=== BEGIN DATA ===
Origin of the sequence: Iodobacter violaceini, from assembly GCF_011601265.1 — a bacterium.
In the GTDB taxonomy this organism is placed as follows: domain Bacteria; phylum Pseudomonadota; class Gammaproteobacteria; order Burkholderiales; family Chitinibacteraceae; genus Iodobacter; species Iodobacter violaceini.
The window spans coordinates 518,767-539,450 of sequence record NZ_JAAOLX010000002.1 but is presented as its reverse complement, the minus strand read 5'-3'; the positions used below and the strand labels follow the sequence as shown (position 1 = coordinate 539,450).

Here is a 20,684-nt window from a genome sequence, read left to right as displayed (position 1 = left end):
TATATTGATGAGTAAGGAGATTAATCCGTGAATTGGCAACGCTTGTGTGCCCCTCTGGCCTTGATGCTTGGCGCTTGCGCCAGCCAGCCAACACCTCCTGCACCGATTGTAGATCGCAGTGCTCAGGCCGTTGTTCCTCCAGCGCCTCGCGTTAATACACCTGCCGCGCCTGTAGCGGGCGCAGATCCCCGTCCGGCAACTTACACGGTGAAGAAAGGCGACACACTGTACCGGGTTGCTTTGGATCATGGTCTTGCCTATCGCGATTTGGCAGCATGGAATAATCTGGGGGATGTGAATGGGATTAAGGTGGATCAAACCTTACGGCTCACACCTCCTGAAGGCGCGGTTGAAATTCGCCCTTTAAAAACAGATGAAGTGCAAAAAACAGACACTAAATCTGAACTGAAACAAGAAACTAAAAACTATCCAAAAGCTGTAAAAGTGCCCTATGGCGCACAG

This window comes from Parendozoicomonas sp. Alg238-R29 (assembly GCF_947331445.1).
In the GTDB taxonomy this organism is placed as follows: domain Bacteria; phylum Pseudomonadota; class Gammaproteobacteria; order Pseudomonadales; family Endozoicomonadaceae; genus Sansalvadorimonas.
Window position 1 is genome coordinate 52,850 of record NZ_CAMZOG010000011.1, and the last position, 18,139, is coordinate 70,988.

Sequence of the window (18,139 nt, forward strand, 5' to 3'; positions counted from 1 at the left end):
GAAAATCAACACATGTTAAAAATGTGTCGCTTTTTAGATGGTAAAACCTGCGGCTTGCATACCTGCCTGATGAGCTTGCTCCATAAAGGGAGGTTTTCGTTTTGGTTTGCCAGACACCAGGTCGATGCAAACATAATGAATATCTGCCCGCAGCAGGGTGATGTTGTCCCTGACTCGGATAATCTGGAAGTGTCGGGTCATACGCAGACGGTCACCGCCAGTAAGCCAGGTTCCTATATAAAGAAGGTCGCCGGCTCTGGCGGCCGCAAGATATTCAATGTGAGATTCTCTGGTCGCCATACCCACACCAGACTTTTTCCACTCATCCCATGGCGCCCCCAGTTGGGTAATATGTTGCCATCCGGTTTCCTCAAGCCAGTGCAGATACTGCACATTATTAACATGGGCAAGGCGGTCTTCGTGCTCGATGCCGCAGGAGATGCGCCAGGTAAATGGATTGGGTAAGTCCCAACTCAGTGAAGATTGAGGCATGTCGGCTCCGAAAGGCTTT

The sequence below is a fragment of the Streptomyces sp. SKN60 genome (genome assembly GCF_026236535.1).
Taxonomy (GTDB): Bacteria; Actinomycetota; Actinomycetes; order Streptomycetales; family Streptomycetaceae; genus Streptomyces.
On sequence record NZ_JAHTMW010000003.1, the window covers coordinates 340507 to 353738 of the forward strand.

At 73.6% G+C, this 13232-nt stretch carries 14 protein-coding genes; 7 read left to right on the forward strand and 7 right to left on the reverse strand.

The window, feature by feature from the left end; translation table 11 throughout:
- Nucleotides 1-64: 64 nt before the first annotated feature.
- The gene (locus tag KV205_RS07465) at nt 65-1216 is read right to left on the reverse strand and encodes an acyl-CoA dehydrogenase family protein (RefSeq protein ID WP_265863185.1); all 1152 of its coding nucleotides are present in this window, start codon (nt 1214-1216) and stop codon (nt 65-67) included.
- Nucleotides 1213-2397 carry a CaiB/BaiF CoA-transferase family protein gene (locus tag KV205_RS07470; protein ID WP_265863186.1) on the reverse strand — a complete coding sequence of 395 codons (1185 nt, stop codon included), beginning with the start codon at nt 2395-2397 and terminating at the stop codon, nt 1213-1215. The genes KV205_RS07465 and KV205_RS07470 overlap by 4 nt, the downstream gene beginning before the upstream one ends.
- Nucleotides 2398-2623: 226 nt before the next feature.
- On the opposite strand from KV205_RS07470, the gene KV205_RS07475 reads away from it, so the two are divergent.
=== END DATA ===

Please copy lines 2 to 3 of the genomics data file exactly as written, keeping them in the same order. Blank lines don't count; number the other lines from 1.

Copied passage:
In the GTDB taxonomy this organism is placed as follows: domain Bacteria; phylum Pseudomonadota; class Gammaproteobacteria; order Burkholderiales; family Chitinibacteraceae; genus Iodobacter; species Iodobacter violaceini.
The window spans coordinates 518,767-539,450 of sequence record NZ_JAAOLX010000002.1 but is presented as its reverse complement, the minus strand read 5'-3'; the positions used below and the strand labels follow the sequence as shown (position 1 = coordinate 539,450).